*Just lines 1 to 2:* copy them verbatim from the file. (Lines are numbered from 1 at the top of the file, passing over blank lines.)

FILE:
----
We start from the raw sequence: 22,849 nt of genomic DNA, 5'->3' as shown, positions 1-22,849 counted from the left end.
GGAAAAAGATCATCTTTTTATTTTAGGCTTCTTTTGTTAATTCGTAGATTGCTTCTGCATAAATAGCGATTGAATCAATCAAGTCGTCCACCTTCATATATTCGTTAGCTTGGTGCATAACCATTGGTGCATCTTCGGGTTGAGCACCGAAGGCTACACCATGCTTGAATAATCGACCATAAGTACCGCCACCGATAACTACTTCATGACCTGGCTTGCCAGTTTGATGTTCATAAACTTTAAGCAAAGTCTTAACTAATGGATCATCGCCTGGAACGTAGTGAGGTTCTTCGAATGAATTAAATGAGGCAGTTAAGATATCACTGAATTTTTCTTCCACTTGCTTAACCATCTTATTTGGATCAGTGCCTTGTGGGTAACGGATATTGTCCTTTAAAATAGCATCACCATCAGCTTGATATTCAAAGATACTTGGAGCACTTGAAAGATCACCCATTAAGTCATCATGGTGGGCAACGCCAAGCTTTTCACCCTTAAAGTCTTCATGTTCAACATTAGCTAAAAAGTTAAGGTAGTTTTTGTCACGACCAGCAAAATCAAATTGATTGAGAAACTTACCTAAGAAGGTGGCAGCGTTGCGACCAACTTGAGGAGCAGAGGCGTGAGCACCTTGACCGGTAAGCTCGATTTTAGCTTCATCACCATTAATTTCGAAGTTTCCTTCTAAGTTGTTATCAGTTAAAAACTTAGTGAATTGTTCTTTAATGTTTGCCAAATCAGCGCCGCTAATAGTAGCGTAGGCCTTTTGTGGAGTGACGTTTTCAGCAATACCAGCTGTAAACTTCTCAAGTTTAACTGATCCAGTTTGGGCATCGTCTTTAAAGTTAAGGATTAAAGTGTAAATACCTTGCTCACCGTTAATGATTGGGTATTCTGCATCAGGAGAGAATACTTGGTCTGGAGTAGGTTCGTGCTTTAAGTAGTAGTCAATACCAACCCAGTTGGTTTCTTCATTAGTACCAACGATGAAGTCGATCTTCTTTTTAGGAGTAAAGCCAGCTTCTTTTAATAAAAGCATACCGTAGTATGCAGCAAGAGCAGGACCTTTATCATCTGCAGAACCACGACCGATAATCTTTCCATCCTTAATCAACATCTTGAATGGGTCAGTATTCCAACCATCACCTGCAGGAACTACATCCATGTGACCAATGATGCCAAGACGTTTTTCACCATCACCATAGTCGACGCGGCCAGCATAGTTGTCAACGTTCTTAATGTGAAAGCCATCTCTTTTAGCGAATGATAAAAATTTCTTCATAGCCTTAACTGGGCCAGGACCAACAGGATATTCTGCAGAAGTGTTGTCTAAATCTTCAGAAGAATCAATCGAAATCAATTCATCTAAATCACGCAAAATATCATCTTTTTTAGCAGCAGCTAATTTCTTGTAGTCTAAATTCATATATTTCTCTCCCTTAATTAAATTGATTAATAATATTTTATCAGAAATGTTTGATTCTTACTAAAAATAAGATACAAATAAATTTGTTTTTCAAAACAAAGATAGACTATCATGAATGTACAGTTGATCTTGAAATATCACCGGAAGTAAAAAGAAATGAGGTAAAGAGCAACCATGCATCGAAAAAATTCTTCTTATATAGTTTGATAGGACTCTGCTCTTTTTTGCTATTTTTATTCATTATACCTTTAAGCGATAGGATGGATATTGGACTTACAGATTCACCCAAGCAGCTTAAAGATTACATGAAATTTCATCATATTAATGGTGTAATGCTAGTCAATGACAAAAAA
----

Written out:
We start from the raw sequence: 22,849 nt of genomic DNA, 5'->3' as shown, positions 1-22,849 counted from the left end.
GGAAAAAGATCATCTTTTTATTTTAGGCTTCTTTTGTTAATTCGTAGATTGCTTCTGCATAAATAGCGATTGAATCAATCAAGTCGTCCACCTTCATATATTCGTTAGCTTGGTGCATAACCATTGGTGCATCTTCGGGTTGAGCACCGAAGGCTACACCATGCTTGAATAATCGACCATAAGTACCGCCACCGATAACTACTTCATGACCTGGCTTGCCAGTTTGATGTTCATAAACTTTAAGCAAAGTCTTAACTAATGGATCATCGCCTGGAACGTAGTGAGGTTCTTCGAATGAATTAAATGAGGCAGTTAAGATATCACTGAATTTTTCTTCCACTTGCTTAACCATCTTATTTGGATCAGTGCCTTGTGGGTAACGGATATTGTCCTTTAAAATAGCATCACCATCAGCTTGATATTCAAAGATACTTGGAGCACTTGAAAGATCACCCATTAAGTCATCATGGTGGGCAACGCCAAGCTTTTCACCCTTAAAGTCTTCATGTTCAACATTAGCTAAAAAGTTAAGGTAGTTTTTGTCACGACCAGCAAAATCAAATTGATTGAGAAACTTACCTAAGAAGGTGGCAGCGTTGCGACCAACTTGAGGAGCAGAGGCGTGAGCACCTTGACCGGTAAGCTCGATTTTAGCTTCATCACCATTAATTTCGAAGTTTCCTTCTAAGTTGTTATCAGTTAAAAACTTAGTGAATTGTTCTTTAATGTTTGCCAAATCAGCGCCGCTAATAGTAGCGTAGGCCTTTTGTGGAGTGACGTTTTCAGCAATACCAGCTGTAAACTTCTCAAGTTTAACTGATCCAGTTTGGGCATCGTCTTTAAAGTTAAGGATTAAAGTGTAAATACCTTGCTCACCGTTAATGATTGGGTATTCTGCATCAGGAGAGAATACTTGGTCTGGAGTAGGTTCGTGCTTTAAGTAGTAGTCAATACCAACCCAGTTGGTTTCTTCATTAGTACCAACGATGAAGTCGATCTTCTTTTTAGGAGTAAAGCCAGCTTCTTTTAATAAAAGCATACCGTAGTATGCAGCAAGAGCAGGACCTTTATCATCTGCAGAACCACGACCGATAATCTTTCCATCCTTAATCAACATCTTGAATGGGTCAGTATTCCAACCATCACCTGCAGGAACTACATCCATGTGACCAATGATGCCAAGACGTTTTTCACCATCACCATAGTCGACGCGGCCAGCATAGTTGTCAACGTTCTTAATGTGAAAGCCATCTCTTTTAGCGAATGATAAAAATTTCTTCATAGCCTTAACTGGGCCAGGACCAACAGGATATTCTGCAGAAGTGTTGTCTAAATCTTCAGAAGAATCAATCGAAATCAATTCATCTAAATCACGCAAAATATCATCTTTTTTAGCAGCAGCTAATTTCTTGTAGTCTAAATTCATATATTTCTCTCCCTTAATTAAATTGATTAATAATATTTTATCAGAAATGTTTGATTCTTACTAAAAATAAGATACAAATAAATTTGTTTTTCAAAACAAAGATAGACTATCATGAATGTACAGTTGATCTTGAAATATCACCGGAAGTAAAAAGAAATGAGGTAAAGAGCAACCATGCATCGAAAAAATTCTTCTTATATAGTTTGATAGGACTCTGCTCTTTTTTGCTATTTTTATTCATTATACCTTTAAGCGATAGGATGGATATTGGACTTACAGATTCACCCAAGCAGCTTAAAGATTACATGAAATTTCATCATATTAATGGTGTAATGCTAGTCAATGACAAAAAA